It didn't take long. Two weeks later…two LONG weeks of listening to Barnabas turn every conversation back to himself and his tales of woe…two weeks of realizing that his idea of a hot night was to sit before the fire with a dusty old novel, in a robe thrown over his three piece suit was enough to cure Angelique of her undying love. Her dreams of lively nights in clubs in New York and Europe, dressed in the latest fashions were wasted on an introvert who preferred quiet evenings of reading, the symphony, leisurely strolls along the beach and intimate gatherings with his dullard cousins at Collinwood. Angelique wanted to yawn just thinking about it. And to add insult to injury, the social structure of the twentieth century was not what it had been in her day. There was nobody left to be shocked or impressed that she had risen above her humble birth. Nobody gave a hoot about a servant girl becoming a lady. It was a common plot in cheap paperback novels. And Barnabas was not the well-heeled aristocrat he had once been anyway, living as he did on pawned jewels and hastily made, if astute, investments. He was comfortable but…the last thing Angelique wanted was be comfortable. She wanted bright lights and adoration. Barnabas wanted to be adored. Quietly. Crowds, for some indefinable reason, now gave him vertigo. She wanted gourmet cuisine and fine wine. Barnabas preferred sipping at the same drink all evening, and his long inactive digestive system could as yet tolerate only the blandest of food. Erring from this path caused…Angelique shuddered. The fool needed a nursemaid not a wife. Let the redheaded shrew cater to his ailments and phobias. Furious that she had wasted nearly two hundred years (give or take a side trip or three in someone else's arms) on a stodgy stick in the mud who was too frightened of being returned to his former state to even..ahem!..rise to the occasion. Angelique screamed so hard and so loud that she burst a blood vessel in her brain and collapsed in a heap at the feet of her erstwhile spouse. Barnabas, staring out his favorite window, in the middle of his favorite 20-minute monologue about happiness being just out of his reach, remained oblivious to anything but the sound of his own resonant voice.

Arriving just in time for the fun, Julia concluded that the witch was dead but wanted to leave nothing to chance this time. Searching her mind desperately for inspiration, Julia had a thought. A bizarre thought. But, she snorted, what wasn't bizarre around this nut house? Smiling wickedly, she dragged the nasty blonde off into the woods, and tied her to the esteemed Reverend Trask's trusty witch tree. Recalling a voodoo ceremony she had once seen in "B" movie when she was a teenager, Julia took off her shoes and energetically danced and skipped around the tree three times, chanting an incantation that was more Hollywood than Caribbean. Nevertheless, it had the desired effect. Angelique promptly exploded into flames and was dispatched to her usual corner of hell. Doomed to an eternity in Cassandra's tacky lime green dress (and even tackier stiff as straw black wig), Angelique listened to Diabolos and Nicholas Blair laugh uproariously at her latest failure, and sighed wearily.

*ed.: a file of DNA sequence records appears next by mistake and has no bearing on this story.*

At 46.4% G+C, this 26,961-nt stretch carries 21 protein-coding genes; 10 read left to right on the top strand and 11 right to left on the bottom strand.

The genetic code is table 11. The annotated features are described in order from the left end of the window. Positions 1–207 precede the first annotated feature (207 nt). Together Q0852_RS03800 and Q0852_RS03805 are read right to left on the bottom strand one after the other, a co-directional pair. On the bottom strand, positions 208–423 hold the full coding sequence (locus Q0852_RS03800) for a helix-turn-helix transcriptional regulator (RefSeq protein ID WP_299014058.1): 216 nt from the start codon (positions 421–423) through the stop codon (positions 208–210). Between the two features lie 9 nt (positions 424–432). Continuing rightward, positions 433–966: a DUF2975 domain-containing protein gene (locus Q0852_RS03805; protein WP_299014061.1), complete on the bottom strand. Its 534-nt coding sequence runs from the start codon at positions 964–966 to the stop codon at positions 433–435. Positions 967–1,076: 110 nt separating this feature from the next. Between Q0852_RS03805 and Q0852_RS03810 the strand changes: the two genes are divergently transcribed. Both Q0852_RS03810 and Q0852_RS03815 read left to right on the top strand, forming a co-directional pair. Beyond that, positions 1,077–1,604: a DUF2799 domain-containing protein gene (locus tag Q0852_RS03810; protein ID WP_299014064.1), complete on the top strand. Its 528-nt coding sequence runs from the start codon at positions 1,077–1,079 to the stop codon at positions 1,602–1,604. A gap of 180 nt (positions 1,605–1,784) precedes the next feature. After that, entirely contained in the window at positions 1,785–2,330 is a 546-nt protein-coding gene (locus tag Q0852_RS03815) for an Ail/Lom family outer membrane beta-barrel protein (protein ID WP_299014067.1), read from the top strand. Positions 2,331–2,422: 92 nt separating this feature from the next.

Julia returned to the Old House to find Barnabas getting his second wind on the subject of nobody ever loving him quite enough. She decided that drastic measures were again called for. She pulled off his tie, drop kicked the robe and preceded to perform a tonsillectomy on his mouth with her tongue. Several hours later, after vigorously polishing the floor of the drawing room with his still very attractive backside, Julia had the proposal she had long desired and Barnabas no further reason for any soliloquies of woe. The portrait of Josette soon found a new home in the gallery at Collinwood, the annoying music box was sent to grate on patrons' eardrums at the Collinsport Historical Society Center, and the Old House was completely renovated with every modern convenience the new Mrs. Collins could desire. Yes, smiled Julia, sometimes drastic measures could have the sweetest rewards.